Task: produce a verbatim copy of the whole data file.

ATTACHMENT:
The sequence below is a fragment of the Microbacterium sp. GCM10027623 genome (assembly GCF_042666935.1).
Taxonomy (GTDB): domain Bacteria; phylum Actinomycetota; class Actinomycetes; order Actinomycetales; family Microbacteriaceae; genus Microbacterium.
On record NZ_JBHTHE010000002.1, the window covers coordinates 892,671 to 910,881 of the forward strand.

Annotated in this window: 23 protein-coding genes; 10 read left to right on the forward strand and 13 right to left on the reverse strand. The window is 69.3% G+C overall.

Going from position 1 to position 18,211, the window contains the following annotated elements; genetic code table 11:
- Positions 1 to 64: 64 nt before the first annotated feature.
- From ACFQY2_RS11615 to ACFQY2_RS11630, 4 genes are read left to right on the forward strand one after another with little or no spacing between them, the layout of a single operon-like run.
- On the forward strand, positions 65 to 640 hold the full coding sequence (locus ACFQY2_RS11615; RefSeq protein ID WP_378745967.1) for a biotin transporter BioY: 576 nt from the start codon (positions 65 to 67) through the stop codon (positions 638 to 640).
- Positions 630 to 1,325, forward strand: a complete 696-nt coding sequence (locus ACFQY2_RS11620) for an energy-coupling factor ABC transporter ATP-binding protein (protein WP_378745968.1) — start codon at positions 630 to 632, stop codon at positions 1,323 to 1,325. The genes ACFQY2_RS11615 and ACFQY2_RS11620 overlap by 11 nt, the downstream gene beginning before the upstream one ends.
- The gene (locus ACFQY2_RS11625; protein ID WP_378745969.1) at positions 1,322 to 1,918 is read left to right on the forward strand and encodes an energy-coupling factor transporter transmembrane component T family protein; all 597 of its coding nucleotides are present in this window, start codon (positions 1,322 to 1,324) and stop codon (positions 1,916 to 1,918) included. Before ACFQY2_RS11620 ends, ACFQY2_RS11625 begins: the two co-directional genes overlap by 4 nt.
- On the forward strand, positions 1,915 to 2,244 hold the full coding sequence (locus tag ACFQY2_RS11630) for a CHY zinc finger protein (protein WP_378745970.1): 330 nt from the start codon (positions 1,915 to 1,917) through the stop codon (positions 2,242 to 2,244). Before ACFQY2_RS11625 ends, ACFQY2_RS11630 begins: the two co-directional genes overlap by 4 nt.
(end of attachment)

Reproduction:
The sequence below is a fragment of the Microbacterium sp. GCM10027623 genome (assembly GCF_042666935.1).
Taxonomy (GTDB): domain Bacteria; phylum Actinomycetota; class Actinomycetes; order Actinomycetales; family Microbacteriaceae; genus Microbacterium.
On record NZ_JBHTHE010000002.1, the window covers coordinates 892,671 to 910,881 of the forward strand.

Annotated in this window: 23 protein-coding genes; 10 read left to right on the forward strand and 13 right to left on the reverse strand. The window is 69.3% G+C overall.

Going from position 1 to position 18,211, the window contains the following annotated elements; genetic code table 11:
- Positions 1 to 64: 64 nt before the first annotated feature.
- From ACFQY2_RS11615 to ACFQY2_RS11630, 4 genes are read left to right on the forward strand one after another with little or no spacing between them, the layout of a single operon-like run.
- On the forward strand, positions 65 to 640 hold the full coding sequence (locus ACFQY2_RS11615; RefSeq protein ID WP_378745967.1) for a biotin transporter BioY: 576 nt from the start codon (positions 65 to 67) through the stop codon (positions 638 to 640).
- Positions 630 to 1,325, forward strand: a complete 696-nt coding sequence (locus ACFQY2_RS11620) for an energy-coupling factor ABC transporter ATP-binding protein (protein WP_378745968.1) — start codon at positions 630 to 632, stop codon at positions 1,323 to 1,325. The genes ACFQY2_RS11615 and ACFQY2_RS11620 overlap by 11 nt, the downstream gene beginning before the upstream one ends.
- The gene (locus ACFQY2_RS11625; protein ID WP_378745969.1) at positions 1,322 to 1,918 is read left to right on the forward strand and encodes an energy-coupling factor transporter transmembrane component T family protein; all 597 of its coding nucleotides are present in this window, start codon (positions 1,322 to 1,324) and stop codon (positions 1,916 to 1,918) included. Before ACFQY2_RS11620 ends, ACFQY2_RS11625 begins: the two co-directional genes overlap by 4 nt.
- On the forward strand, positions 1,915 to 2,244 hold the full coding sequence (locus tag ACFQY2_RS11630) for a CHY zinc finger protein (protein WP_378745970.1): 330 nt from the start codon (positions 1,915 to 1,917) through the stop codon (positions 2,242 to 2,244). Before ACFQY2_RS11625 ends, ACFQY2_RS11630 begins: the two co-directional genes overlap by 4 nt.